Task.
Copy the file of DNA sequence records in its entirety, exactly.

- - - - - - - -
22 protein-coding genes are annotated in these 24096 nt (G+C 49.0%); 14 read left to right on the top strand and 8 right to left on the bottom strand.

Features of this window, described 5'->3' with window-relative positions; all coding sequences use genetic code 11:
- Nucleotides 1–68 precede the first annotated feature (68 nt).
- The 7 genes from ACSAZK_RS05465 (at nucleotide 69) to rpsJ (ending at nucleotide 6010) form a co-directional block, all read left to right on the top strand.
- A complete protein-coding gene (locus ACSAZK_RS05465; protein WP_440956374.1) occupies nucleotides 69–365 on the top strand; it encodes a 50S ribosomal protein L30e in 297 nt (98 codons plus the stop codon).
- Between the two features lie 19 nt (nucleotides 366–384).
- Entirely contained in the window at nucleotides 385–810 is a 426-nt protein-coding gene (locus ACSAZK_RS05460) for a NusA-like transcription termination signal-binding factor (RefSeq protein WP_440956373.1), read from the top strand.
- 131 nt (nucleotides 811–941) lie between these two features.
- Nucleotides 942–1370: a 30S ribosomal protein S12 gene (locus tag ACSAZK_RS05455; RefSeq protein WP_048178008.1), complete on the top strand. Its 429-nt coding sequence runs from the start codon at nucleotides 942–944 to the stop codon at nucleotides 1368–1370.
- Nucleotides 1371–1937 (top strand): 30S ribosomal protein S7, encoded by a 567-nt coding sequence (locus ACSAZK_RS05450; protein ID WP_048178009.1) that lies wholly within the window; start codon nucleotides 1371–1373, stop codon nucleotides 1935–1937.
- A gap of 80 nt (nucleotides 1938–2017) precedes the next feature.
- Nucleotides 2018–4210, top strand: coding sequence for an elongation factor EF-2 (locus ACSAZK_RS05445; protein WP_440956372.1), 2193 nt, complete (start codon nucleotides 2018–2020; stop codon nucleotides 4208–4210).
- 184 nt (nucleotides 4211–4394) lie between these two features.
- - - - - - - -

22 protein-coding genes are annotated in these 24096 nt (G+C 49.0%); 14 read left to right on the top strand and 8 right to left on the bottom strand.

Features of this window, described 5'->3' with window-relative positions; all coding sequences use genetic code 11:
- Nucleotides 1–68 precede the first annotated feature (68 nt).
- The 7 genes from ACSAZK_RS05465 (at nucleotide 69) to rpsJ (ending at nucleotide 6010) form a co-directional block, all read left to right on the top strand.
- A complete protein-coding gene (locus ACSAZK_RS05465; protein WP_440956374.1) occupies nucleotides 69–365 on the top strand; it encodes a 50S ribosomal protein L30e in 297 nt (98 codons plus the stop codon).
- Between the two features lie 19 nt (nucleotides 366–384).
- Entirely contained in the window at nucleotides 385–810 is a 426-nt protein-coding gene (locus ACSAZK_RS05460) for a NusA-like transcription termination signal-binding factor (RefSeq protein WP_440956373.1), read from the top strand.
- 131 nt (nucleotides 811–941) lie between these two features.
- Nucleotides 942–1370: a 30S ribosomal protein S12 gene (locus tag ACSAZK_RS05455; RefSeq protein WP_048178008.1), complete on the top strand. Its 429-nt coding sequence runs from the start codon at nucleotides 942–944 to the stop codon at nucleotides 1368–1370.
- Nucleotides 1371–1937 (top strand): 30S ribosomal protein S7, encoded by a 567-nt coding sequence (locus ACSAZK_RS05450; protein ID WP_048178009.1) that lies wholly within the window; start codon nucleotides 1371–1373, stop codon nucleotides 1935–1937.
- A gap of 80 nt (nucleotides 1938–2017) precedes the next feature.
- Nucleotides 2018–4210, top strand: coding sequence for an elongation factor EF-2 (locus ACSAZK_RS05445; protein WP_440956372.1), 2193 nt, complete (start codon nucleotides 2018–2020; stop codon nucleotides 4208–4210).
- 184 nt (nucleotides 4211–4394) lie between these two features.